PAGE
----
Small Business Security – It’s A Serious Business

People who own and run small businesses may have been overlooked in the past. Not attracted to the big budgets and sophisticated requirements of big business, the security industry has not focused on providing small business security. Small businesses had to settle for inappropriate and overpriced security that resembled home security systems.

But there’s good news. Leading security industry manufacturers and providers are paying attention now. They’re beginning to understand that the unique needs of small business security require tailored security measures and systems.

Small business security does have one advantage. Needing smaller staff and experiencing less turnover than large businesses, small business’s risk for in-house theft is significantly less, reducing the need for inventory tracking and video monitoring for break rooms and storage areas. But small businesses still face serious risks for theft, vandalism, and violence.

Small business security needs are in many ways like those of corporations and individual homeowners. Common-sense security measures are important. Things like removing potential hiding places for would-be thieves by eliminating blind spots on building exteriors is a basic preventive measure. Lighting the building, inside and out, makes it possible for people outside the building to observe criminal activity at night and when the business is closed. Keeping entry points clear of obstructions and shadows is important to safety and security. Installing locks with security codes for individual employees prevents entry by unauthorized people.

Exterior lighting is not only important for security. It’s an important way to prevent injuries to customers and to prevent crimes against both customers and employees outside the building. Liability insurance is a significant expense, and good exterior lighting can qualify small businesses for discounts and insurance savings. So in a way, liability insurance is a good small business security measure.

Every year, small businesses lose billions of dollars to preventable theft and vandalism. Monitored commercial alarm systems are an inexpensive and effective way to protect your small business. They’re easy to install in less than a day, and they’re easy to operate. A good small business security system will include control panels, security keypads, glass break sensors, window and door contacts, motion detectors, and sirens. Systems can be hard-wired or wireless. They can include loud immediate alarms or silent alarms that alert law enforcement without interrupting ongoing business. They can have add-ons like fire alarms and video surveillance. You can get a back-up system to assure your small business security needs are covered at all times.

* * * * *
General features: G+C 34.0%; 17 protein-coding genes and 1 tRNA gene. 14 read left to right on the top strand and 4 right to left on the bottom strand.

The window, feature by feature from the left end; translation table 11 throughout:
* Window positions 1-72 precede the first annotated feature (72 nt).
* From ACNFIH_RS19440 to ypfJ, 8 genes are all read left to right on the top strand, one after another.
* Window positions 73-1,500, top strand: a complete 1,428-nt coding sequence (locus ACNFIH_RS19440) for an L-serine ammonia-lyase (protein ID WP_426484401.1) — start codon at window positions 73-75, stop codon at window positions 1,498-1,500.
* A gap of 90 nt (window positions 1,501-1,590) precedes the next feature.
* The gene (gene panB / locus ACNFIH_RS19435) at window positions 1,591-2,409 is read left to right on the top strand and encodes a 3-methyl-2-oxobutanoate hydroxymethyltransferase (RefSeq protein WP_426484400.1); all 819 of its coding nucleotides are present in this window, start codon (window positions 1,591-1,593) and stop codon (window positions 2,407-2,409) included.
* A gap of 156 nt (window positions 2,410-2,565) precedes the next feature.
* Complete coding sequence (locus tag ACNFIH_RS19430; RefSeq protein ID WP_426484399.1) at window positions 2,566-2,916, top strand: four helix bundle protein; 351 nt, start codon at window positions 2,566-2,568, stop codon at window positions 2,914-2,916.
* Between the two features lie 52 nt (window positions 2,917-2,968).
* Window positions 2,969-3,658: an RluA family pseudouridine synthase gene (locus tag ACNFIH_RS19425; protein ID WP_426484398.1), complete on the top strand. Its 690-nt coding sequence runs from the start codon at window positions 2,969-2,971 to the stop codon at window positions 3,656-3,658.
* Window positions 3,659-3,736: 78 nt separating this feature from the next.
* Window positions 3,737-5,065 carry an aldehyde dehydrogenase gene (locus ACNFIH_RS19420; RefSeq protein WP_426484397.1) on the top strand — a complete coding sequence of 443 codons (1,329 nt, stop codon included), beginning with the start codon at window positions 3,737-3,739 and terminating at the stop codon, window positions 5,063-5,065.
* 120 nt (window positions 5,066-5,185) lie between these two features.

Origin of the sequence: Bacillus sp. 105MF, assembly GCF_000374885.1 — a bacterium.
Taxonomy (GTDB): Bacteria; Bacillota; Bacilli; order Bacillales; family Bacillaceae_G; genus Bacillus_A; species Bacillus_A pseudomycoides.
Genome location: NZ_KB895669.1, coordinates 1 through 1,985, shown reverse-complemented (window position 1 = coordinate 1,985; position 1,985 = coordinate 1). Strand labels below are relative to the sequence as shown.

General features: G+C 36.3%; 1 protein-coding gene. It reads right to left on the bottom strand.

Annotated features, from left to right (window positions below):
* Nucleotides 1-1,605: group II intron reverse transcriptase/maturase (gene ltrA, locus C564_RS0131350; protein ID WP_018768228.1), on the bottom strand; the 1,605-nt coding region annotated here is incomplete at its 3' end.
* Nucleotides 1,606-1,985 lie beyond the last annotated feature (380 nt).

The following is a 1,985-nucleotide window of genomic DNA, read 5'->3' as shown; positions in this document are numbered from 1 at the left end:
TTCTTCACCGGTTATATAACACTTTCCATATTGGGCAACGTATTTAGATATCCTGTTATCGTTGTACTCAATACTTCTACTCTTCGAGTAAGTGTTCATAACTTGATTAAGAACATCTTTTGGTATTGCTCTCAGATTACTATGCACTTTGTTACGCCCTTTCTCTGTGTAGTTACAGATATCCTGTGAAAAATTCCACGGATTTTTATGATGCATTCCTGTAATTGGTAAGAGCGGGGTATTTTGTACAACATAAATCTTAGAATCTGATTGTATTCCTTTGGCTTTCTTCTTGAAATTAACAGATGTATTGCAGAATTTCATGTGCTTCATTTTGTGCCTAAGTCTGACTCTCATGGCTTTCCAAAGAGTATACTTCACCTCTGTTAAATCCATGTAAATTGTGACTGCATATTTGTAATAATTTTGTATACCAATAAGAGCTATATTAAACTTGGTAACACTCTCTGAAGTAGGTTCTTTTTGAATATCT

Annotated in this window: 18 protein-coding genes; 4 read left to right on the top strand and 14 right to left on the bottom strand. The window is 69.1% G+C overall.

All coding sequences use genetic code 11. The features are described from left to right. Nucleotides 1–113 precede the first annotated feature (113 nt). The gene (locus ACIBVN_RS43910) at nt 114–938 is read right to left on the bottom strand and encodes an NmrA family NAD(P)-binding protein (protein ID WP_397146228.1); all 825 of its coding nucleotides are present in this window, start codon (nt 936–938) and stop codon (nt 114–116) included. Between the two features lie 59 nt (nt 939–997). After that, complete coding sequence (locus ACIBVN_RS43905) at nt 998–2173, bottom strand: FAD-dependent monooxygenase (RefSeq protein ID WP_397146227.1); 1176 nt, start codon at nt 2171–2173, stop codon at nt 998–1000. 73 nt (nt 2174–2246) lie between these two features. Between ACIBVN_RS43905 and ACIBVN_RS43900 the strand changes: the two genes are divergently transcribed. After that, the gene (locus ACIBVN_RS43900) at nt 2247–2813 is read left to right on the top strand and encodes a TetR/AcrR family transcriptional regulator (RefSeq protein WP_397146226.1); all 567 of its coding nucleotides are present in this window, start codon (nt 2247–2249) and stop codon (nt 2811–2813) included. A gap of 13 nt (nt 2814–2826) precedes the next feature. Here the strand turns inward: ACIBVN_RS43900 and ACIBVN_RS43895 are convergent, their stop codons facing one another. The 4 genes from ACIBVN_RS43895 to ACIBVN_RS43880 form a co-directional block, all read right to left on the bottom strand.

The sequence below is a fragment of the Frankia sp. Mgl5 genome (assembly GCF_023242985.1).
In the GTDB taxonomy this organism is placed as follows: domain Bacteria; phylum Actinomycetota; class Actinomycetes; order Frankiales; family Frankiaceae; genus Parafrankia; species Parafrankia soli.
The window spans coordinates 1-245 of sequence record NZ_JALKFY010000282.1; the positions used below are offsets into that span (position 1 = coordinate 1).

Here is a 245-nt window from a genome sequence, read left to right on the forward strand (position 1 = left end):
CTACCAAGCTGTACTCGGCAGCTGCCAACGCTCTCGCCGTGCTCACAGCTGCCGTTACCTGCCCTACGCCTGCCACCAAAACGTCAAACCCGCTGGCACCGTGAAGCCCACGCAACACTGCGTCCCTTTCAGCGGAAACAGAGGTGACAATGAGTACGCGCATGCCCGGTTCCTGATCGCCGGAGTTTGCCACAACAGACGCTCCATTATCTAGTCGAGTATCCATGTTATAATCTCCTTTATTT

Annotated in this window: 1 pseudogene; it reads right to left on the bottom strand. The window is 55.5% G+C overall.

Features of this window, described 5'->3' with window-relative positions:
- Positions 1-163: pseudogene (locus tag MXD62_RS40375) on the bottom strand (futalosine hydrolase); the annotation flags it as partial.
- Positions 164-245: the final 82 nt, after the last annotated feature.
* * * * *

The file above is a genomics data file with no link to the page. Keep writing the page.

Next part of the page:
If you haven’t already done it, you should ask a security professional to inspect and assess your small business for vulnerabilities and ask for a proposal that addresses them. Inherently more vulnerable to financial losses, there’s no such thing as too much security for a small business. An expert in the field can help you identify your small business security needs and create a plan that both meets your budget and makes your small business more secure.

When shopping for a small business security system provider, there are a few basic ways to select the best one for your needs. First, you should always talk to more than one company. Three or four reputable vendors is a logical choice that produces competition and gives you a variety of ideas and options. They should be willing to come to your business for face-to-face meetings. Be sure to get the proposals and price estimates in writing, and make sure the proposals are complete, including monthly charges, set-up and installation fees, and warranties. Find out if they offer training for you and your staff. Once you’ve made a commitment, review the contract very carefully to make sure it includes all the options you discussed with them.

The small business security specialist can analyze yo

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Top 5 Business Security Secrets

It’s no secret that globally businesses are navigating through troubled times. The global economic downturn is having a catastrophic effect on businesses. When well known high street names that have been in business for up to a hundred years go bust, then businesses need to evaluate their business development strategy. One other factor which adds further misery to businesses trying to survive a recession is that crime increases exponentially. Crime against businesses is one of the first sectors to rise in a credit crunch. Large numbers of people are laid off or made redundant,they lose their income and many struggle to come to terms with the low income provided by the welfare system.

Those with criminal tendencies will turn back to committing acts of theft and fraud to raise money. Organised criminals also experience financial losses in any economic downturn and sadly businesses are usually the criminal’s first port of call. My top 5 business security secrets are designed to assist all businesses to increase their security effectiveness and minimise the security risks of theft and fraud.

Top 5 business security secrets #1- Conduct A Security Audit

Every business has security requirements, the problem is most managing directors and owners fail to realise this critical factor until it’s too late. By too late I mean it generally takes an incident of employee theft, fraud or an act of vandalism or product tampering for the MD or owner to consider implementing security counter measures.